Any form of transportation, whether it be cars, trains, buses, airplanes, or streetcars, there is always a low level of risk. Unfortunately, while rare, accidents do happen.
On October 28, 1926—after the streetcars had been in service in Wheeling for almost four decades—there was a fatal accident on the steep Mozart Hill. The brakes malfunctioned and the out-of-control trolley jumped the tracks and ended up crashing through the front room of the store of Leo Pack at around 6:25 in the morning. Twelve passengers in the streetcar were injured, while the only person killed was the motorman, Frank E. Eberlein. While the cause of the accident was never confirmed, the speculation at the time was that dead leaves on the tracks prevented the brakes from working correctly.12
Other accidents involving streetcars resulted in much fewer human fatalities or injuries. For example, in February 1918, the Island Car Barn—that housed some of the streetcars when they weren’t in service—burned, destroying 29 streetcars.13 Despite occasional accidents on busy streets, streetcars were generally considered just as safe as any other form of public transportation at the time.
The Decline of the Streetcar
While streetcars were very popular in many cities at the turn of the century and after WWI, the advent of new technology led to their demise. As personal automobiles became more accessible to the average American and buses proved less expensive to operate and build, the streetcar became overshadowed.14
In addition, between the 1930s and the 1950s, the National City Lines bought up a significant number of streetcar systems across the country. However, National City Lines was controlled by General Motors—one of the largest car manufacturers in the US—in addition to other corporations with interests in automotive services. Despite the perceived “Great American Streetcar Scandal,” historians and researchers have since pointed out that streetcars were on the decline before General Motors got involved.15
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In 1933, in the middle of the Great Depression, Wheeling Traction Company employees banded together to buy the company, renaming it the Co-operative Transit Company.16 While still running streetcars, the Co-operative Transit Co. started prioritizing their investment in buses, eventually switching over entirely.17 While Wheeling’s streetcars lasted longer than most other cities (and were not bought by National City Lines), they were phased out a few years after WWII in 1947-1948.18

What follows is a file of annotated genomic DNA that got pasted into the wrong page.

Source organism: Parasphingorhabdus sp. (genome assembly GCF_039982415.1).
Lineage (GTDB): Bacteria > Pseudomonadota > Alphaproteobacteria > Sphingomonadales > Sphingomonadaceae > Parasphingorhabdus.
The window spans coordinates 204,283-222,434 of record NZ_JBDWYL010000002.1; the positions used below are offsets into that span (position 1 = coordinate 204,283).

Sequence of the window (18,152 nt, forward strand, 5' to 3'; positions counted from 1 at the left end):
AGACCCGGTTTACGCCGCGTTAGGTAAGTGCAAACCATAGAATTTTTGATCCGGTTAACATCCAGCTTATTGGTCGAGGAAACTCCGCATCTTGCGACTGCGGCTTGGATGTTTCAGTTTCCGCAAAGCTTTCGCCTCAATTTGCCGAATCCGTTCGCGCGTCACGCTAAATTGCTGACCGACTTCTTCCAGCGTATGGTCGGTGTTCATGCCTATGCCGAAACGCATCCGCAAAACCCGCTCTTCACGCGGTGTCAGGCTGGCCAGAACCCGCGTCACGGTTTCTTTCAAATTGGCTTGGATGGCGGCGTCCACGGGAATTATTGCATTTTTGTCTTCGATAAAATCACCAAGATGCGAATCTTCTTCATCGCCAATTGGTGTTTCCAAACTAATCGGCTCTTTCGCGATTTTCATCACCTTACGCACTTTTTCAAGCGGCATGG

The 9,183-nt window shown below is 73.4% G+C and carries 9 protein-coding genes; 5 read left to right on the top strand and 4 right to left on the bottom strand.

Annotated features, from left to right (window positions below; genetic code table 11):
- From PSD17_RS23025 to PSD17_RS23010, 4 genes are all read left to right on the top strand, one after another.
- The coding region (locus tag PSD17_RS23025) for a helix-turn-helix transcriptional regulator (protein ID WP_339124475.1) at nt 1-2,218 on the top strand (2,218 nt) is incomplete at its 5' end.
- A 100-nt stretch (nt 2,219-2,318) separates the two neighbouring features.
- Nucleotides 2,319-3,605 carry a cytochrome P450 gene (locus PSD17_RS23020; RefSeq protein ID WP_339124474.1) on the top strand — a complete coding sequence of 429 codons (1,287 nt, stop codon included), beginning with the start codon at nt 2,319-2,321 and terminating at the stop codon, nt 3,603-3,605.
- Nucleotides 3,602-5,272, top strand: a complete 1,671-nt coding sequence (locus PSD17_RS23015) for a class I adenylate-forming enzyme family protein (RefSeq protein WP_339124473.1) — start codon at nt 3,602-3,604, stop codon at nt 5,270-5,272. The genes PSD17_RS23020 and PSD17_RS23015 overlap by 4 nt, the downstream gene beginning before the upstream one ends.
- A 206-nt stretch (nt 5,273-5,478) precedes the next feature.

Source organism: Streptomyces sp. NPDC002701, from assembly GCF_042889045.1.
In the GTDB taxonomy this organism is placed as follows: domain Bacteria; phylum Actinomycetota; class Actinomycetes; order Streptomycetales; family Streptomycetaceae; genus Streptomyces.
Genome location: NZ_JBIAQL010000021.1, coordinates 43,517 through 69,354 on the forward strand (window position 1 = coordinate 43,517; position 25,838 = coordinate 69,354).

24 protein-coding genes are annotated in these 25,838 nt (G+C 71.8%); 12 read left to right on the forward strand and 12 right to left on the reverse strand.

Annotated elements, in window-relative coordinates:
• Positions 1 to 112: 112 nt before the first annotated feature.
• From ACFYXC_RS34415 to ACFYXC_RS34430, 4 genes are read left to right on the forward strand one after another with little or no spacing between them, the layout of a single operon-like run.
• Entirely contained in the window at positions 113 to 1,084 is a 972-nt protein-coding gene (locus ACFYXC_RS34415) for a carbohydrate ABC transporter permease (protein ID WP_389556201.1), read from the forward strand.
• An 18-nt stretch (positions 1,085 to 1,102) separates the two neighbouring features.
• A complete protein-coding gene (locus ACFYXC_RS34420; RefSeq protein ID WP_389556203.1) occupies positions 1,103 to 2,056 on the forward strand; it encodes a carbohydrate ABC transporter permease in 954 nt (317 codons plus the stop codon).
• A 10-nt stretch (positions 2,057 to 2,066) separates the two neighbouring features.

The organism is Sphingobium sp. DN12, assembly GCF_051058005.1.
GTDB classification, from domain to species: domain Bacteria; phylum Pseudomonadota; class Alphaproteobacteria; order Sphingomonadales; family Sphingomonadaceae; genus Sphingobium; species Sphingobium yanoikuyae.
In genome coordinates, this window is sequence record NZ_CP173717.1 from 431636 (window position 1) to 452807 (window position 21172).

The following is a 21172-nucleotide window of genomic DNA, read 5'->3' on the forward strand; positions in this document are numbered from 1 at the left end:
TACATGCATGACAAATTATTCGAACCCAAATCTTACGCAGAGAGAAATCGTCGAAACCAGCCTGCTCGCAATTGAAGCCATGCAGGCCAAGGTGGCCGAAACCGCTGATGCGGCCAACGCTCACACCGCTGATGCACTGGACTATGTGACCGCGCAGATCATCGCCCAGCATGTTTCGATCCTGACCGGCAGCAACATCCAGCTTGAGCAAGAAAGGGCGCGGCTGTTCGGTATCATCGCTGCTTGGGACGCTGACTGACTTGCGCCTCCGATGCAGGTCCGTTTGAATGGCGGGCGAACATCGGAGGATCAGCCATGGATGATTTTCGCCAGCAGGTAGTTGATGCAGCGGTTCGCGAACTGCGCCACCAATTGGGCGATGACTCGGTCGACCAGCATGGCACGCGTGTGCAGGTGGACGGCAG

Public Transportation and Streetcars Today
While streetcars no longer run on the streets of Wheeling, they are making a comeback in other cities. Studies conducted in Seattle, Washington and Portland, Oregon showed a correlation between increased development and business along streetcar routes.19 Other cities, like San Francisco and New Orleans, capitalize on the nostalgic quality of vintage streetcars and use them to promote tourism.
Recently, as construction crews tore up the corner of Main and 16th Streets to replace water lines, they ran into the old trolley lines that had been paved over.20 Even though most of the streetcars themselves have disappeared (although one currently resides in a museum in Kennebunkport, Maine), the sociological and community change that they brought to Wheeling is still felt every day. You don’t have to dig long to uncover traces and remnants of Wheeling’s recent past.
Whether it be streetcars in the early 1900s or buses in the 2021, public transportation is crucial to a city’s health and the prosperity of its residents. For many people—from huge cities like New York City to small cities like Wheeling—public transportation is how they navigate their world—buying groceries, traveling to work, getting to the doctors’ office, and more. While the jury is still out on a streetcar renaissance, public transportation is always a relevant topic.
To learn more about streetcars in Wheeling, visit the Ohio County Public Library’s exhibit “Wheeling Through Time: The William J.B. Gwinn Transportation Collection, 1884-1960.” Most of the photos in this article come from the William J.B. Gwinn Transportation Collection in the OCPL Archives, for more information, click here.
• Emma Wiley, originally from Falls Church, Virginia, was a former AmeriCorps member with Wheeling Heritage. Emma has a B.A. in history from Vassar College and is passionate about connecting communities, history, and social justice.
1 William J. B. Gwinn, “Wheeling Traction Company,” Goldenseal Magazine, date unknown.